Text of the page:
In the summer of 2011, Columbia College promised at-risk, high-potential elementary students participating in the Columbia Public Schools Summer Expeditions program a substantial scholarship if they matriculated to Columbia College, creating in their parents hope and expectations of a brighter future for their children (Taylor, 2014). Columbia Public Schools defines “at risk, high potential” as students who are ethnic minorities and/or qualify for free or reduced-price lunch and do not qualify for the district’s gifted program. The amount of and the qualifications for this scholarship have not been defined as these students become rising 10th graders, yet messaging from the college promoting the program and discussions on the scholarship continue each year. Parents and guardians of these students continue to ask Columbia Public Schools officials about the scholarship’s qualifications, monetary value, and application process (T. Simmons, personal communication, July 11, 2014; Taylor, 2014), and the college has committed to define the scholarship and communicate the definition by the end of calendar year 2014 (Kate-man, 2014). By not doing so breaks a promise made three years ago and further marginalizes an underrepresented group with aspirations of a higher education.

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Educators’ Perceptions of the Significance of School–Community Relations in China

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ZHIDING SHU
BINBIN JIANG
MEIMEI XU
TAK CHEUNG CHAN

ABSTRACT: The purpose of this study is to investigate Chinese educators’ perceptions on school–community relations. This is a descriptive study with quantitative and qualitative components that emerged following the solicitation, review, and analysis of 75 Chinese educators’ perceptions. On the basis of the results, we concluded that Chinese educators understood the importance of community involvement to foster student success. In response to this increased awareness, the Chinese educators also reported that they planned to work with parents and community members to foster a positive environment in support of education.

S chools are created to educate the children of the communities in which they are located. Therefore, a positive relationship between a school and its community is important to create a supportive environment for education. Educators at the school level are in the forefront of meeting with community members, including parents of students. They play a key role in promoting collaborative school community relations. As Draper and Protheroe (2010) stated,

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Supporting Preservice Teachers’ Collaboration With School Leaders

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ANGELA CLARK -LOUQUE
YVETTE LATUNDE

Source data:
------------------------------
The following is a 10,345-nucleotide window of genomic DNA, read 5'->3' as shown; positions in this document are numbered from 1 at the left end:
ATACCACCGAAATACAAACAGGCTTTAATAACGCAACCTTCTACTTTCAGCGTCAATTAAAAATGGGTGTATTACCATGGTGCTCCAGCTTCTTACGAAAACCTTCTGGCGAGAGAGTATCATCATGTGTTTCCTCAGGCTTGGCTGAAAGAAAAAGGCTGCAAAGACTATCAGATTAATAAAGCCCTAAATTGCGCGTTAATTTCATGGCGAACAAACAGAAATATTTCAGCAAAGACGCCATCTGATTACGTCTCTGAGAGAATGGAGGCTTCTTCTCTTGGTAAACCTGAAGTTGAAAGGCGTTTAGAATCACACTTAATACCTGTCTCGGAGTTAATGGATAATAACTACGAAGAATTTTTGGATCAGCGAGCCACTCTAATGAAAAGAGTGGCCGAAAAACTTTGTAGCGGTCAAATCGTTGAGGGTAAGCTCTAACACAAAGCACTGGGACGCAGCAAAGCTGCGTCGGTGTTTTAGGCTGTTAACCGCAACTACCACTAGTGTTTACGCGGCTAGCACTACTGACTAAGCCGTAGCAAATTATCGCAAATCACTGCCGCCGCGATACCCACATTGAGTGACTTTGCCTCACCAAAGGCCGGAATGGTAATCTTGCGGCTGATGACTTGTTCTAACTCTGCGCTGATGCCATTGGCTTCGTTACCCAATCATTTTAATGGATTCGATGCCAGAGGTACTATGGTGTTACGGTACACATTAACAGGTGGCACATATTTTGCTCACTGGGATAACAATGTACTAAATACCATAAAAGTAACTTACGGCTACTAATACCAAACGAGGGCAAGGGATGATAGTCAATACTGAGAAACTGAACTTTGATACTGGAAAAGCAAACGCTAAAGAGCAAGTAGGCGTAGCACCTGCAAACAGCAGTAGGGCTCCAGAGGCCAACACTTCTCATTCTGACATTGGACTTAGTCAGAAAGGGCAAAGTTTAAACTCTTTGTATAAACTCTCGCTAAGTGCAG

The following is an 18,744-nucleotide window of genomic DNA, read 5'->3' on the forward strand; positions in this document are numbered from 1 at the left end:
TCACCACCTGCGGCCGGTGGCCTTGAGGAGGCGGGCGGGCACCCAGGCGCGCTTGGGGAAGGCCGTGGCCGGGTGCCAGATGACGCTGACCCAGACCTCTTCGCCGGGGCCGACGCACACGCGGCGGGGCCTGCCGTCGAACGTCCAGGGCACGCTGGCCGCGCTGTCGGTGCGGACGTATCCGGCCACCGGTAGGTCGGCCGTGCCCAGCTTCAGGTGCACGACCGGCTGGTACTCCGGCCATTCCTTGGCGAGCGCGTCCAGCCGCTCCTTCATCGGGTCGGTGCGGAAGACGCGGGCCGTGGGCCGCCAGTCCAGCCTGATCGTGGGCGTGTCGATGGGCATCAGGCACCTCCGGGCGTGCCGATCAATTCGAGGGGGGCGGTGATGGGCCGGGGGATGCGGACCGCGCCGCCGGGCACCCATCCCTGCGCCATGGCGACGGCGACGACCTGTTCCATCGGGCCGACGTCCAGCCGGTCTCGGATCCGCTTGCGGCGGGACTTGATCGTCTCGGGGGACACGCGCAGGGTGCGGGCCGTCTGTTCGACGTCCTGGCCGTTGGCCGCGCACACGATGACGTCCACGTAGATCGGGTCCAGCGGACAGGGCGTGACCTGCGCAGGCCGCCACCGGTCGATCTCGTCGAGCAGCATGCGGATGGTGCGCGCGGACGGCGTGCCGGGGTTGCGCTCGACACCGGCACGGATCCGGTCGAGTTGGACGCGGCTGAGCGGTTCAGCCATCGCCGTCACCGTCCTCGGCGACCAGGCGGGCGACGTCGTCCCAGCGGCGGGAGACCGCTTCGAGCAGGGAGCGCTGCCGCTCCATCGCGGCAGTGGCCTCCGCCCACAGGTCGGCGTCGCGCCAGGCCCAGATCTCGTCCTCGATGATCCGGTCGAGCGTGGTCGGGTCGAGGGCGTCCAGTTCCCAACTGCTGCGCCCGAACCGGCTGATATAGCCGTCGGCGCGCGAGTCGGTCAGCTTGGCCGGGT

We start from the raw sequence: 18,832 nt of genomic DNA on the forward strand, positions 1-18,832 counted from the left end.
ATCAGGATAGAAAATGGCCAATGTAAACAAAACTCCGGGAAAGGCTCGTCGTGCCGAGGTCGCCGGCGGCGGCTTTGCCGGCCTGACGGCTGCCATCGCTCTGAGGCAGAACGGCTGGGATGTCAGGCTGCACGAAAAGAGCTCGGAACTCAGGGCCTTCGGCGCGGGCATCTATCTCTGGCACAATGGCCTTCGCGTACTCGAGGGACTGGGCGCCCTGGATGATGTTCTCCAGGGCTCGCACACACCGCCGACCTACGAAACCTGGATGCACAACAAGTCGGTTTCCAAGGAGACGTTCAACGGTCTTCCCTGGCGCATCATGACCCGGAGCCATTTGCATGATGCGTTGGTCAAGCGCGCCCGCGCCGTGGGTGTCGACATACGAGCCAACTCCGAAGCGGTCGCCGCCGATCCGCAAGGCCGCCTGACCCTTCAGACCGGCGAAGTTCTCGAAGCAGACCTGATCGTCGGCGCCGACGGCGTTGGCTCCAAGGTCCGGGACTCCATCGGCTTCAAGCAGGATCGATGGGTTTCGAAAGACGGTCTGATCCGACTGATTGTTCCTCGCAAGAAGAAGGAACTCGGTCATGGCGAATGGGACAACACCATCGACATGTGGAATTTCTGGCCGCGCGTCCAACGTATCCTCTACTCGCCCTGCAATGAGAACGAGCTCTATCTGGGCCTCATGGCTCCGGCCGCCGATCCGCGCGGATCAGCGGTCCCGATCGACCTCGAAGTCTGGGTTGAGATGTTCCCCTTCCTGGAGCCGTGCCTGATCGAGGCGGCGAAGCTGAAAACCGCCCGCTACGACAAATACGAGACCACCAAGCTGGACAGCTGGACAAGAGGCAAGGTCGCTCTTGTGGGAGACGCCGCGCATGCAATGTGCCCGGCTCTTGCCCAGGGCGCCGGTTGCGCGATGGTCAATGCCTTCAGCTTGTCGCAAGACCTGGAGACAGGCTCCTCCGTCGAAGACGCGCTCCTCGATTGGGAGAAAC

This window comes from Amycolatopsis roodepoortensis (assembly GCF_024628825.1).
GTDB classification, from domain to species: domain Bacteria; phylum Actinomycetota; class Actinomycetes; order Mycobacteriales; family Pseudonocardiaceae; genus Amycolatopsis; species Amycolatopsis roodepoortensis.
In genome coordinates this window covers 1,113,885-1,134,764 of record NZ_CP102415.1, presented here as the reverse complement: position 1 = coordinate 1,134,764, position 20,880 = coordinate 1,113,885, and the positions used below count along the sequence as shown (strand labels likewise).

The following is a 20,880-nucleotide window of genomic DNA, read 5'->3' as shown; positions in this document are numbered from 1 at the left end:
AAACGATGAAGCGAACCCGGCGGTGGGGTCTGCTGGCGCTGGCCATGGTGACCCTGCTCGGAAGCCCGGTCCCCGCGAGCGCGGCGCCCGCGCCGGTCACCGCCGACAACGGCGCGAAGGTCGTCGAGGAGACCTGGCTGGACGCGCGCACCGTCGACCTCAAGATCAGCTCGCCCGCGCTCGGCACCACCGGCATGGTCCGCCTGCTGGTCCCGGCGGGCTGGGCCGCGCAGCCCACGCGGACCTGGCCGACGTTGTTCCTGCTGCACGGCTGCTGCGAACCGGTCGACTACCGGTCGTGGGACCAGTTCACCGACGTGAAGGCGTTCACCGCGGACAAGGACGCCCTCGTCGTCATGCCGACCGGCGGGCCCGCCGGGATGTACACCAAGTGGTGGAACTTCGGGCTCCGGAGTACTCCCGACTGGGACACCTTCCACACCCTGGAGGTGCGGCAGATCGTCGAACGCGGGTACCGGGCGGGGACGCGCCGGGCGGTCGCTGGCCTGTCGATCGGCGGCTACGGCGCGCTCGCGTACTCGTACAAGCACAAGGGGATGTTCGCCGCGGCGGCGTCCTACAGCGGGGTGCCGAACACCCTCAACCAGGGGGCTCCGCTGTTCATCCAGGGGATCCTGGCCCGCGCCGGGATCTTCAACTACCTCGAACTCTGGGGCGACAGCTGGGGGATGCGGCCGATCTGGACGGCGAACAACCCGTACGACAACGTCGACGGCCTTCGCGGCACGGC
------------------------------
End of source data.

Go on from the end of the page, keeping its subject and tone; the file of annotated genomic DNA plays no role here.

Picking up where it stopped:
ABSTRACT: To meet state and national standards, preservice special education training programs include content on communicating and collaborating effectively with school administrators. To incorporate modeling in teacher training, preservice special education programs must structure collaboration throughout the content of the program and provide field experiences that meet the challenges of establishing appropriate types of communication for collaborative endeavors. This study found that the clinical practice experiences of 29 preservice special educators were linked to the course content of their collaboration classes. Special education teacher candidates collaborated and communicated with school administrators mostly about student assessments, placements, and progress. Participants also stated that their conversations with administrators focused on teacher observations and evaluations. These communicative and collaborative activities with administrators occurred primarily during faculty meetings, special education department meetings, and individualized education plan meetings. Although the topics, as well as the strategies, that participants used in their communication met the standards, it did not always translate into collaboration. Results suggest that the connection between fieldwork experiences and course content is essential in creating links between theory and practice.

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Does District Performance and the Regional Labor Market Influence How Districts Pay Principals in California?

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HENRY TRAN

ABSTRACT: This study seeks to address whether past performance influences how districts pay principals in California and whether that relationship changes after accounting for wages of the principals’ regional labor market. Evidence from this study provided affirmations to both questions. Using multiple regression analysis on principal salaries, I found a positive relationship between principal salaries and past performance (b = .51, p < .001); furthermore, the salary premium falls when wages of the regional labor market for principals is accounted for. The coefficients for both past performance and the regional labor market wage remain significant after accounting for several control variables. This supports the theory that past performance and the regional labor market wages both have influences on principal salaries. Furthermore, the coefficient for past performance remains a significant predictor of salaries when additional prior years of performance are accounted for, suggesting the existence of a salary premium for not only performance level but growth as well. Recommendation for future research is provided.